Method for studying kinetics of light-induced transport across membranes.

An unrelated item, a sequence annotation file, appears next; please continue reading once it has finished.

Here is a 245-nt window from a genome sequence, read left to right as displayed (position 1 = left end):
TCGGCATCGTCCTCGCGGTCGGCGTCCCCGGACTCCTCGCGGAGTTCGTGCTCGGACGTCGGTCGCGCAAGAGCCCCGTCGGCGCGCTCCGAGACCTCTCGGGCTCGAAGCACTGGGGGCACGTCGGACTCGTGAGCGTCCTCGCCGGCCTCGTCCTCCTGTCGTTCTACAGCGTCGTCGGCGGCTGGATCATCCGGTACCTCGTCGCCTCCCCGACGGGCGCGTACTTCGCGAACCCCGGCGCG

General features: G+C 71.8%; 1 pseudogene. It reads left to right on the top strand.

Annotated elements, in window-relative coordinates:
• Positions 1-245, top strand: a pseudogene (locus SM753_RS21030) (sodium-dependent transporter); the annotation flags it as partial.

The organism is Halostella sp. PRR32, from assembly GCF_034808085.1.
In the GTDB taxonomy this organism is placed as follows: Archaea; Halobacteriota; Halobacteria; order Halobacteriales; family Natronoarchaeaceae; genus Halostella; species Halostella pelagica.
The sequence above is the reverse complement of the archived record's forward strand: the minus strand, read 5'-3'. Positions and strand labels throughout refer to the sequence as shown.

A technique based on phase spectrophotometry is described for studying the rates of elementary processes associated with the light-driven transport of ions and molecules across membranes. The light-induced pumping of protons by bacteriorhodopsin reconstituted into phospholipid vesicles and by chloroplast thylakoids has been studied to illustrate the potential of this technique. The exciting light is modulated by a mechanical chopper over the frequency range 5 Hz to 2 kHz. The internal pH of the membrane vesicles is modulated at the same frequency as the exciting light but differs in phase because of the finite rate of proton pumping. Measurement of this phase difference or of the frequency dispersion of the amplitude of the internal pH modulation is accomplished by use of a lock-in amplifier. The results can be interpreted in terms of relaxation times characterizing the chemical steps in proton pumping. The shortest relaxation time that can be measured is about 50 microseconds, although the time resolution could be easily extended by use of faster light chopping techniques. At pH 8.0, two relaxation processes are associated with proton pumping by bacteriorhodopsin reconstituted into phospholipid vesicles; the relaxation times are 2 and 28 msec. Two relaxation processes also were found with chloroplast thylakoids at pH 7.8, with relaxation times of 2 and 16 msec. The former can be associated with photosystem II and the latter, with photosystem I.
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